WILMINGTON, DE — After nearly four years and numerous delays, access to medical marijuana is coming to Delaware on June 26 when the state’s first — and only — dispensary is expected to open.
First State Compassion Center, located in an industrial park on the outskirts of Wilmington, will open its doors at 10:30 am on June 26. Patient orientations are planned for June 18 and June 19 from 10 a.m. to 2 p.m.
An estimated 340 Delaware residents have been approved to use medical marijuana in the state, although the First State Compassion Center’s opening will mark the first time those patients have legal, safe access to medical marijuana in the First State.
Medical marijuana patients are currently protected from prosecution for possessing cannabis, but can not grow their own and must purchase marijuana on the black market.
“We’re thrilled there’s finally going to be some access for patients in Delaware,” Robert Capecchi, deputy director of state policies for the Marijuana Policy Project. “For really sick people, this could mean all the difference in the world.”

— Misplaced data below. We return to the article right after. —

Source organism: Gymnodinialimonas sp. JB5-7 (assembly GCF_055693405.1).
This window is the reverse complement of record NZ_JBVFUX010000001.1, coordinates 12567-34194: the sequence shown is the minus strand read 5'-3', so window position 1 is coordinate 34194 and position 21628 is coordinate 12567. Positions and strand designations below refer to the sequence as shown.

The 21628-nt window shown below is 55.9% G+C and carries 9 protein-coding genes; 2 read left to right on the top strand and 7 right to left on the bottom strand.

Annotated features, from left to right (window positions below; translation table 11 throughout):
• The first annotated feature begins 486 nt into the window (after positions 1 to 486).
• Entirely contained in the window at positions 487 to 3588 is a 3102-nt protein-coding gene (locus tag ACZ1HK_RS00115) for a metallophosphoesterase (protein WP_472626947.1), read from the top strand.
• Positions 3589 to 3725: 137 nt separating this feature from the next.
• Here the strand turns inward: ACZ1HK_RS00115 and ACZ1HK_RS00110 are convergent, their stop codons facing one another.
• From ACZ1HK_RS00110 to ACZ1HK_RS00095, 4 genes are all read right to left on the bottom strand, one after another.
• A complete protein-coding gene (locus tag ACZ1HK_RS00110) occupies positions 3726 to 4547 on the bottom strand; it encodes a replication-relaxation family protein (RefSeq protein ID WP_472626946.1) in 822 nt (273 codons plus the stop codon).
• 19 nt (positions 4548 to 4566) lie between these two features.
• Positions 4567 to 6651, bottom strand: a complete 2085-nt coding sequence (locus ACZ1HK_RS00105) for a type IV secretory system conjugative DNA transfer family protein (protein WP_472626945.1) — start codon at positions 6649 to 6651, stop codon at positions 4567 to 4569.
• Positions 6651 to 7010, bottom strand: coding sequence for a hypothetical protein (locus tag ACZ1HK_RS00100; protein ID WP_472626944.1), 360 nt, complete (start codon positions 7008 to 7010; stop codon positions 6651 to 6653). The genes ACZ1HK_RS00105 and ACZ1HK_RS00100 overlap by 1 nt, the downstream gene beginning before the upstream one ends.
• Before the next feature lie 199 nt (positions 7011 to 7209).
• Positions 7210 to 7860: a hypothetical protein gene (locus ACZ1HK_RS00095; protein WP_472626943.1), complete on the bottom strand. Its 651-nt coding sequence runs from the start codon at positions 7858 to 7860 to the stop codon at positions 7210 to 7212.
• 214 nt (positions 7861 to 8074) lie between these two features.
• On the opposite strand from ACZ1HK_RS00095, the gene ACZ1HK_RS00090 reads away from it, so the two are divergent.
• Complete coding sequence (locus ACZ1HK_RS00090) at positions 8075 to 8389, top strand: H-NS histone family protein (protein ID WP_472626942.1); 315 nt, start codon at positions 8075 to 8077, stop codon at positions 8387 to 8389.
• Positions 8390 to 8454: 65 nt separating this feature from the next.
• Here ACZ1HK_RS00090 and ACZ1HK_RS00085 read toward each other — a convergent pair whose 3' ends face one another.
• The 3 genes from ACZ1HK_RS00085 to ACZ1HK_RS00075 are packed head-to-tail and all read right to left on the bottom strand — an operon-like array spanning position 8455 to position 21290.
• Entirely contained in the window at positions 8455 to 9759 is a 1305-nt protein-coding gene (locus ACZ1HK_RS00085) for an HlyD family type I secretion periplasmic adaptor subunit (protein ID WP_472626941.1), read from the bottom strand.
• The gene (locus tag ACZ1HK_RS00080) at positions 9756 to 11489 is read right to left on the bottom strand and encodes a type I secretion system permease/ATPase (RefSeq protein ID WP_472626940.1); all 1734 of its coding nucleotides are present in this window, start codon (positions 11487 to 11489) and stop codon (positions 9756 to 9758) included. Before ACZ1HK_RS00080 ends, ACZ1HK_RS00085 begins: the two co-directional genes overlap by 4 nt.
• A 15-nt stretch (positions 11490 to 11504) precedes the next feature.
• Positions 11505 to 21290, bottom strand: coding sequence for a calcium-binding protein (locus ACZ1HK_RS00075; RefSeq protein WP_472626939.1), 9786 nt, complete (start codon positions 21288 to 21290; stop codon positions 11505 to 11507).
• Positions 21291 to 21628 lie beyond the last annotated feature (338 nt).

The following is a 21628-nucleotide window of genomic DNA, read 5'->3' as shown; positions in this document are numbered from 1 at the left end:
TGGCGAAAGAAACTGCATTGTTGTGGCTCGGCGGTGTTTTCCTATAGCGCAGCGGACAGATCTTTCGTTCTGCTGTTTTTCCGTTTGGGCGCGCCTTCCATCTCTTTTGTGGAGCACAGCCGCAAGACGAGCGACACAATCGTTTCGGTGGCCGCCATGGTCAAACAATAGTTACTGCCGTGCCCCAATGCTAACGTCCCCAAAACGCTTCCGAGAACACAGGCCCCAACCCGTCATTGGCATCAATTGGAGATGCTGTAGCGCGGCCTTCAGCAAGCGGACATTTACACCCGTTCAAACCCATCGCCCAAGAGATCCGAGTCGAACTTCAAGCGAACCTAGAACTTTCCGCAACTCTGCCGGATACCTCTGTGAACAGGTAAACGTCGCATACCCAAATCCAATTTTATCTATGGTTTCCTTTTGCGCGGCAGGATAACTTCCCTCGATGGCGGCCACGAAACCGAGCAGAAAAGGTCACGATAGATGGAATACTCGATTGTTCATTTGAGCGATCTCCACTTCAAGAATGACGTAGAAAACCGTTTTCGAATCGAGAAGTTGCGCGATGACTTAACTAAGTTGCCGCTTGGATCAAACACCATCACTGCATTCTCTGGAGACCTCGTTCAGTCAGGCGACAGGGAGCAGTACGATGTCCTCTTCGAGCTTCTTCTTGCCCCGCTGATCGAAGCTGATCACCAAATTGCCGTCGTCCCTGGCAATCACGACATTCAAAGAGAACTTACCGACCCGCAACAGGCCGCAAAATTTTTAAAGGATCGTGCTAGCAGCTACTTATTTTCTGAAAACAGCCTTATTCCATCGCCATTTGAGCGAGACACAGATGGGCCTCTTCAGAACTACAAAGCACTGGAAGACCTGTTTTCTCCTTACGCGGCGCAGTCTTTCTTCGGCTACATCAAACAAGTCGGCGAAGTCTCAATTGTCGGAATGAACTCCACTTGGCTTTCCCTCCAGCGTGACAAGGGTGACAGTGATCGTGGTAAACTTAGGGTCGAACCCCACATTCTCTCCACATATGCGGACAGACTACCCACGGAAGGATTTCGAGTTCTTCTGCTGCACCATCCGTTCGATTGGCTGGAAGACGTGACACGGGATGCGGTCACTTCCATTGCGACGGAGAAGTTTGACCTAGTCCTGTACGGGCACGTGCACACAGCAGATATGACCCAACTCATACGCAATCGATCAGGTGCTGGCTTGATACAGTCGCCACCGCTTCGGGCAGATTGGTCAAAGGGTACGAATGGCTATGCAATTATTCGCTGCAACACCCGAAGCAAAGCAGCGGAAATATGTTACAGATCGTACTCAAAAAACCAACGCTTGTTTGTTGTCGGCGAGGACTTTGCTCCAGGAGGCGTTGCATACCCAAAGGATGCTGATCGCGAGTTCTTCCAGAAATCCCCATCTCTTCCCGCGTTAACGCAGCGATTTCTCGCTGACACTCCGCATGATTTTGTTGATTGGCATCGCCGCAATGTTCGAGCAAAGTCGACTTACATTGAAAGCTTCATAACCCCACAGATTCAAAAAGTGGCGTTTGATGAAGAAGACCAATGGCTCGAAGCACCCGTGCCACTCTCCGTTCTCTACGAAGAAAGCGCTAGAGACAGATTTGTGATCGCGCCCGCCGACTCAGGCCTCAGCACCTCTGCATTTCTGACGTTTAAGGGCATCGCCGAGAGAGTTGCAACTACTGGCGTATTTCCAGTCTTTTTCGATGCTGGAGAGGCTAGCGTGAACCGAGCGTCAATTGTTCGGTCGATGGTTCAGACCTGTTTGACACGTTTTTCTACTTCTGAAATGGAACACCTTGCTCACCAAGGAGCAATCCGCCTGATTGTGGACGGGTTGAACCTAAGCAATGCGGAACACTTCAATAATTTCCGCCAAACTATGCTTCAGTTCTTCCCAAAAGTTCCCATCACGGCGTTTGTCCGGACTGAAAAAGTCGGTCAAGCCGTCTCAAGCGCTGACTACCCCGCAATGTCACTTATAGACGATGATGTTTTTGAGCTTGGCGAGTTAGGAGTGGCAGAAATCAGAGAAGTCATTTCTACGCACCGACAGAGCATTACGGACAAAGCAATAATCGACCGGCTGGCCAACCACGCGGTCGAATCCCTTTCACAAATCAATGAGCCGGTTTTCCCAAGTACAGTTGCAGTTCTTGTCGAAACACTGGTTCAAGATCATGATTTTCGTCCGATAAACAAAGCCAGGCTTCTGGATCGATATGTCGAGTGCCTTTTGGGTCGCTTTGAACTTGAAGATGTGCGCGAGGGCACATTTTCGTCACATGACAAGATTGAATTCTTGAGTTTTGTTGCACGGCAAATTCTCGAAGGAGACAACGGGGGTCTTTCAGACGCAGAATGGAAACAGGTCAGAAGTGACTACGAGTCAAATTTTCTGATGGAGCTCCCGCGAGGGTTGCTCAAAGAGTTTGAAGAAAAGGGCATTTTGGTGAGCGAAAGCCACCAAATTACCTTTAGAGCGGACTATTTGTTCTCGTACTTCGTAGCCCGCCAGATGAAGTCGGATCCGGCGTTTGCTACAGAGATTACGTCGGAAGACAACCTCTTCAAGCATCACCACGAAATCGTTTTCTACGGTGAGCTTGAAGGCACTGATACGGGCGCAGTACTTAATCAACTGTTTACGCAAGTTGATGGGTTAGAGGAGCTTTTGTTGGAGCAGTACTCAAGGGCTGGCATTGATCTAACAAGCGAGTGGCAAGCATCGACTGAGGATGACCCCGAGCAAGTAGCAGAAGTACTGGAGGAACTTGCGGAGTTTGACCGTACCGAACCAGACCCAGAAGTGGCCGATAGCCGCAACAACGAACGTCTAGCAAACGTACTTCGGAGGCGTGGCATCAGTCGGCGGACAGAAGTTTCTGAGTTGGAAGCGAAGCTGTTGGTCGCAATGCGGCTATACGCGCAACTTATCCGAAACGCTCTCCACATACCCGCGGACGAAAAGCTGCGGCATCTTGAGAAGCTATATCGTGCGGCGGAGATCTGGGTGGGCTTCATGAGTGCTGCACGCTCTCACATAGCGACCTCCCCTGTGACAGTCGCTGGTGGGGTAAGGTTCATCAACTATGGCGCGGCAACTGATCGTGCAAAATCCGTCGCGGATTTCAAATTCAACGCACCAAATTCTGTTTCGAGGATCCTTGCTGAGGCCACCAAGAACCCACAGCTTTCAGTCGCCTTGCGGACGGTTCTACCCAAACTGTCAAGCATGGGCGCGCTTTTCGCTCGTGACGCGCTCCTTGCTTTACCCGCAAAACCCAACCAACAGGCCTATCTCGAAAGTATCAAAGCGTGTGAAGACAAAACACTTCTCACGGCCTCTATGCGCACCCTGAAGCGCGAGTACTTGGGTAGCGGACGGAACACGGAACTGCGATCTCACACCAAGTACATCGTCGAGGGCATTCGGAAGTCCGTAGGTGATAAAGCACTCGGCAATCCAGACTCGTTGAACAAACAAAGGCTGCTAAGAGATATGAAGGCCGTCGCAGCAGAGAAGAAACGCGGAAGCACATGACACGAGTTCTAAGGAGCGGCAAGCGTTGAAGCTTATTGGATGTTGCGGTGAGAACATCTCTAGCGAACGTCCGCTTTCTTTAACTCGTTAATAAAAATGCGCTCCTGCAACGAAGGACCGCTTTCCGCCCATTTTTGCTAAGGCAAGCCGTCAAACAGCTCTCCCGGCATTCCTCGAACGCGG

Medical marijuana was legalized in Delaware in 2011, when Gov. Jack Markell signed Senate Bill 17 into law. As passed by the legislature, the law required one dispensary per county. However, implementation was stalled in early 2012 when Gov. Markell received a letter from the U.S. Attorney’s office threatening federal intervention.
In 2013, the governor finally agreed to move forward with a single pilot center, and a limit of 150 plants per dispensary.
Capecchi added that the state should work to open dispensaries in each county, as required under Delaware’s medical marijuana law.
First State Compassion Center will be expected to supply all medical marijuana patients in the state, but they are limited to cultivating only 150 plants and can not keep more than 1,500 ounces of marijuana on hand.
Currently, there are no plans for the state to open additional dispensaries or cultivation sites.